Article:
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Wolff-Parkinson-White Syndrome

Conditions Basics

What is Wolff-Parkinson-White syndrome?

Wolff-Parkinson-White (WPW) syndrome is a heart rhythm problem that causes a very fast heart rate. WPW is one type of supraventricular tachycardia called atrioventricular reciprocating tachycardia (AVRT).

With WPW, an extra electrical pathway links the upper chambers (atria) and lower chambers (ventricles) of the heart. In normal hearts, the only electrical connection between the atria and ventricles is through the AV node. The AV node helps control the heartbeat. In WPW, the extra electrical pathway is called a bypass tract because it bypasses the AV node. So the AV node cannot control the heartbeat, and so it beats very fast.

People with WPW are more likely to have atrial fibrillation or atrial flutter. When they do, the electrical impulses can travel down the bypass tract and cause the heart to beat at rates of more than 250 to 300 times per minute. This may result in fainting (syncope) or cause sudden death.

What causes it?

Many experts believe that Wolff-Parkinson-White syndrome may in some cases be inherited.

If you have a first-degree relative, which is a parent, brother, or sister, with this disorder and they have symptoms, talk with your doctor about your risk for this abnormal heart rhythm.

What are the symptoms?

Symptoms of Wolff-Parkinson-White syndrome (WPW) include the sense of feeling the heart beat rapidly (palpitations), lightheadedness, fainting, chest pain, and dizziness.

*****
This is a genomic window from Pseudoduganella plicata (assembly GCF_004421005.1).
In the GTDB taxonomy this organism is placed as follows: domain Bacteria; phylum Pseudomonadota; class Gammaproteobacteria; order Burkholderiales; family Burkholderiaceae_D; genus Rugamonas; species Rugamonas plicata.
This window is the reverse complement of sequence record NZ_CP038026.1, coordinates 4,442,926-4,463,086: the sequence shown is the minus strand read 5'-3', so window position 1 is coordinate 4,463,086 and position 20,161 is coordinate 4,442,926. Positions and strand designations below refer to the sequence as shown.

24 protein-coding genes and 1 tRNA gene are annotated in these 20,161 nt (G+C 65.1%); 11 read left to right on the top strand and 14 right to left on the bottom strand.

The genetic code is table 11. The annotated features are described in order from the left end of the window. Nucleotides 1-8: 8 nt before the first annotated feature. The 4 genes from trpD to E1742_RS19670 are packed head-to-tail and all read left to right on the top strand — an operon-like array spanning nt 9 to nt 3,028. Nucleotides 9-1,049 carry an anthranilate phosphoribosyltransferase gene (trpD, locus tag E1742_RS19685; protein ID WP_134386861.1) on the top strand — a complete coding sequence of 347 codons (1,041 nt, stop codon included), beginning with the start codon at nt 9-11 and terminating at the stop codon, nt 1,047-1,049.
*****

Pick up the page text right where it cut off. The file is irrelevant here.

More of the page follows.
Some people do not have symptoms.

Episodes of WPW can trigger a life-threatening heart rhythm called ventricular fibrillation, although this is extremely rare. Your doctor may recommend that you wear medical alert jewelry to alert medical professionals of your condition if you are at risk for ventricular fibrillation.

How is it diagnosed?

Doctors can often diagnose Wolff-Parkinson-White (WPW) syndrome by using an electrocardiogram (EKG or ECG). On EKG in WPW, the electrical preexcitation of the ventricles can be seen as an abnormality on the EKG known as a delta wave.

How is Wolff-Parkinson-White Syndrome treated?

During an episode of Wolff-Parkinson-White syndrome (WPW), your doctor may suggest that you try vagal maneuvers. These are things that might help slow your heart rate. Your doctor will teach you how to do vagal maneuvers safely. Examples include bearing down or putting an ice-cold, wet towel on your face.

If an episode needs emergency treatment, you might have a procedure called electrical cardioversion to reset your heart rhythm. Or you may get a fast-acting medicine to slow your heart rate.

The goals of long-term treatment are to prevent episodes, relieve symptoms, and prevent future problems. You and your doctor can decide what type of treatment is right for you. Your options may include medicines or a procedure called catheter ablation.

Credits

Current as of: September 7, 2022

Author: Healthwise Staff
Medical Review:
Rakesh K. Pai MD, FACC - Cardiology, Electrophysiology
E. Gregory Thompson MD - Internal Medicine
Martin J. Gabica MD - Family Medicine
Adam Husney MD - Family Medicine
John M. Miller MD, FACC - Cardiology, Electrophysiology

This information does not replace the advice of a doctor. Healthwise, Incorporated, disclaims any warranty or liability for your use of this information. Your use of this information means that you agree to the Terms of Use. Learn how we develop our content.

This information does not replace the advice of a doctor. Healthwise, Incorporated, disclaims any warranty or liability for your use of this information. Your use of this information means that you agree to the Terms of Use. Learn how we develop our content.

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